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Kohlberg Kravis Roberts has acquired the Indian software unit of Flextronics International for $900m, becoming the first of the world’s big private equity firms to open its account in a market seen as a key territory for buy-out specialists.
The transaction is the largest in India’s technology sector and the most notable in a recent spurt of take-overs of mid-sized Indian IT companies by foreign buyers with deep pockets.
KKR’s second deal in Asia follows a strategic decision to step up its presence in the world’s fastest-growing markets.
The US private equity firm will gain 85 per cent of the Indian software services unit of Singapore-based Flextronics International, which will keep the other 15 per cent.
Flextronics International will receive $600m in cash and the balance through a $250m seller’s note that matures in eight years via a leveraged buy-out that is the biggest in India.
Flextronics Software, which was recently de-listed from Indian markets, employs 6,100 staff, mostly in India, and has been growing on par with the industry at 25-30 per cent. It expects to reveal sales of $200m for the year to March. Advisers described the valuation as “full” but said the strong outlook for India’s offshore IT sector merited the price.
KKR’s move is the third notable swoop on India’s mid-tier technology sector in the past month as global investors stake a position in India’s lower-cost offshore technology industry by targeting a band of medium -sized players.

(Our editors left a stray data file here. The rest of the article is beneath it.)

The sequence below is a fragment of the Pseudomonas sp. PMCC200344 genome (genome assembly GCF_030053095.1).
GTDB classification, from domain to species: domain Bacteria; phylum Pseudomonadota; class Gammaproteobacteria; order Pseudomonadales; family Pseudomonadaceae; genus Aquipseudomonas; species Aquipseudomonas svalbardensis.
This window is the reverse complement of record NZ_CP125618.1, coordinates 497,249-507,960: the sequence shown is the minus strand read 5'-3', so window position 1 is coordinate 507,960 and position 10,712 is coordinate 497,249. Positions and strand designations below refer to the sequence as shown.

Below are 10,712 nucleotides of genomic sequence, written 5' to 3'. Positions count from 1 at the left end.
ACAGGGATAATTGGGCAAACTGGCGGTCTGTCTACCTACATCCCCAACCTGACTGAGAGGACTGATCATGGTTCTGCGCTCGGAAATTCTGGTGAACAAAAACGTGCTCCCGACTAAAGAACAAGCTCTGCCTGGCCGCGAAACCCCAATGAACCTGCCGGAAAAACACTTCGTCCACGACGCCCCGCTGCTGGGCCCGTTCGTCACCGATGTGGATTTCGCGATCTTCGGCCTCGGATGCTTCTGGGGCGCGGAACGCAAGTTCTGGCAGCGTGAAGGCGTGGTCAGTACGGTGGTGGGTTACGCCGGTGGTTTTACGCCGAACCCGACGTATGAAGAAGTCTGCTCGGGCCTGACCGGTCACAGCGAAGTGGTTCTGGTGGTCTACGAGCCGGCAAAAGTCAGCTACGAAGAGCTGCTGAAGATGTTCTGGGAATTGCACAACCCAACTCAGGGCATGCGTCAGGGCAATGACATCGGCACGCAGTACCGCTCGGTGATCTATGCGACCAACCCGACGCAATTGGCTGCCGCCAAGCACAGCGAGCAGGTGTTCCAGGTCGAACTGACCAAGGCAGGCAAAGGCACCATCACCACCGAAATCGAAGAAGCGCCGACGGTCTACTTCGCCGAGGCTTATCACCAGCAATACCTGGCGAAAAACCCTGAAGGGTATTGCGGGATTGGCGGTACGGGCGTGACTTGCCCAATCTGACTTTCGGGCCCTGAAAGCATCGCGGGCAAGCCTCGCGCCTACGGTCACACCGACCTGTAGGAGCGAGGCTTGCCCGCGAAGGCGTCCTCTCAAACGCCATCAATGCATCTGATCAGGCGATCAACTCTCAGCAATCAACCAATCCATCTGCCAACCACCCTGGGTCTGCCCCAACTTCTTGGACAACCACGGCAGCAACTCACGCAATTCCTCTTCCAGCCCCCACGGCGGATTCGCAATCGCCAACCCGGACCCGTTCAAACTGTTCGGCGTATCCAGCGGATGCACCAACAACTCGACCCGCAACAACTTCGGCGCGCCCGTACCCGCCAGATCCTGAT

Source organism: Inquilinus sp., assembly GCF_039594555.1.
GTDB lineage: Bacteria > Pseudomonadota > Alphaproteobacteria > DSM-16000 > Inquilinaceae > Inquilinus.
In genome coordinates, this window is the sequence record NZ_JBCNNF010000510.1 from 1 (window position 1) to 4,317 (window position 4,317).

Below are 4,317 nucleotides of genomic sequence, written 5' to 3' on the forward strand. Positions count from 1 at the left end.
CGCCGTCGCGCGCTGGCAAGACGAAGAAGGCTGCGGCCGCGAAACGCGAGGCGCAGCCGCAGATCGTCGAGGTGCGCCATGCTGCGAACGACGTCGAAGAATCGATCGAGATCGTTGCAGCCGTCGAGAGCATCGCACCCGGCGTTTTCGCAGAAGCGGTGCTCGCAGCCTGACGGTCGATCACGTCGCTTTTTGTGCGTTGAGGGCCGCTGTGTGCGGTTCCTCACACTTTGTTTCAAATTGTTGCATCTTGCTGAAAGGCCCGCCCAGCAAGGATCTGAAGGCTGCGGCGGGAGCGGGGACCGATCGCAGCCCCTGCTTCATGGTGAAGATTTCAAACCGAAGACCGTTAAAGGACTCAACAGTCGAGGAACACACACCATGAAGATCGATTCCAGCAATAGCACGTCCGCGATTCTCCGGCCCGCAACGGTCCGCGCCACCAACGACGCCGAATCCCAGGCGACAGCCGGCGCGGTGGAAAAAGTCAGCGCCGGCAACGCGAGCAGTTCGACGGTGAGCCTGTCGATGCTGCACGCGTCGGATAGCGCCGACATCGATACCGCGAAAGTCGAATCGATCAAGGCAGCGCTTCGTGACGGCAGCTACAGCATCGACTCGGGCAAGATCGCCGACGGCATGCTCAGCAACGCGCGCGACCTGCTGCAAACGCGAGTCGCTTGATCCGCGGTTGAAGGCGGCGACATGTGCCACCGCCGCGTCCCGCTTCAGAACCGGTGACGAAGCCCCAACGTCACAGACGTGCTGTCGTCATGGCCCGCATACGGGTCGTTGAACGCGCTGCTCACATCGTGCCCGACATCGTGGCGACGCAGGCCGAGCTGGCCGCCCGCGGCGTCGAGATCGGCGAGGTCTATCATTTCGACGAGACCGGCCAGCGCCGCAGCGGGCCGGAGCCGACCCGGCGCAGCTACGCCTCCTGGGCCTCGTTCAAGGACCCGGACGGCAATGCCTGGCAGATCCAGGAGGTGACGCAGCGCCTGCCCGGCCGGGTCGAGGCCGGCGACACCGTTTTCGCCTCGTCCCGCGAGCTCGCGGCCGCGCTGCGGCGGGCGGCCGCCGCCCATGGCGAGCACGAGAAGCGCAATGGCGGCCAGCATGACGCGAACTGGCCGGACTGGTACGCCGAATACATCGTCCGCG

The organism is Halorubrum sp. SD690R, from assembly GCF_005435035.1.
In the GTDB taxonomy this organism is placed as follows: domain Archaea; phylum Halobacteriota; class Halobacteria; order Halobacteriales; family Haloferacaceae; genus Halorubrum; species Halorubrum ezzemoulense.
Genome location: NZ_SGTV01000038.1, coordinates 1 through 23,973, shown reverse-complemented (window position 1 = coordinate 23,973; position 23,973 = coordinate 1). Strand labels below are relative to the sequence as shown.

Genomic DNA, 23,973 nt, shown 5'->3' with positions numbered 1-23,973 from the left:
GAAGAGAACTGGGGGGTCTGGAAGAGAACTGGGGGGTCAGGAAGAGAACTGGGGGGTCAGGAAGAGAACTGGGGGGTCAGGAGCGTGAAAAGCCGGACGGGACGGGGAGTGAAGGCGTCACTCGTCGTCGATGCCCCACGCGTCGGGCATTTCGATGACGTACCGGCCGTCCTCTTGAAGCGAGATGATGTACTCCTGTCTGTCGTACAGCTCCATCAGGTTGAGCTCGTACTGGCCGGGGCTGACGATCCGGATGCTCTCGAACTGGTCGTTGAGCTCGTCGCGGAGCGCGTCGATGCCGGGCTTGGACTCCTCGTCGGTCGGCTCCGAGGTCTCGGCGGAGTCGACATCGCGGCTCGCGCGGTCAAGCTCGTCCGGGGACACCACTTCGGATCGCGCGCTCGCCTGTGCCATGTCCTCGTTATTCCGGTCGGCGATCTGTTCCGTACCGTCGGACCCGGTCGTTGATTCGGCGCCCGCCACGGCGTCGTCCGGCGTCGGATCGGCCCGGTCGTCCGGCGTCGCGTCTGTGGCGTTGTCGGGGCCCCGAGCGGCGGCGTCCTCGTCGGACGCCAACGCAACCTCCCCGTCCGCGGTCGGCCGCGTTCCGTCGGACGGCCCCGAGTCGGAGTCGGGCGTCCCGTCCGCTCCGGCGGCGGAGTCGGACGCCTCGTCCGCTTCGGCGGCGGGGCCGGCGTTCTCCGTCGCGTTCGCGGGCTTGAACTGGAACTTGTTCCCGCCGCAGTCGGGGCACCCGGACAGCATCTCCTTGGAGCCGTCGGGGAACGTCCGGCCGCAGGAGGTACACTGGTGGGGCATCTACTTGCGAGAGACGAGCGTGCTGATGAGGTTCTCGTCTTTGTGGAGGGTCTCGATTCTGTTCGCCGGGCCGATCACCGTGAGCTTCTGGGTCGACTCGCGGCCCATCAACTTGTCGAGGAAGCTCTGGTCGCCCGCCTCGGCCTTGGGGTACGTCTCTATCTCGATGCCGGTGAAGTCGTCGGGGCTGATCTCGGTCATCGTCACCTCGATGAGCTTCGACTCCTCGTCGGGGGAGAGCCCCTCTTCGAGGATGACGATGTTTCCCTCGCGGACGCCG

This month, EDS of the US made a conditional offer for MphasiS, a software and business process outsourcing company in Mumbai, for $380m. In March, General Atlantic Partners, a private-equity investor, picked up a 15 per cent share in Hexaware, for about $67m. And Last year, Oracle bought out Citigroup’s 42 per cent stake in I-flex, India’s leading technology products company, for $593m.
“These are clear signals that the stand-alone growth of mid-sized IT companies is in doubt with existing owners. And to create the next generation of valuation they need buyers with capital to take them global,” said a banker who has advised on the recent spurt of transactions.
Flextronics International, which manufactures electronics products for handset makers, said the unit?s sale was part of the group?s wider sale of marginal assets, and will earn it a post -tax gain of $175m.
A person close to the transaction said the software unit’s high margins - the Indian IT sector enjoys margins of about 25 per cent - “sat uncomfortably in a group scrambling to achieve 2 per cent margins, and a divestment was inevitable”.
The sale marks KKR’s debut in India, pipping rivals such as Blackstone and Carlyle groups, which have announced large India-focused funds but have yet to seal notable deals.
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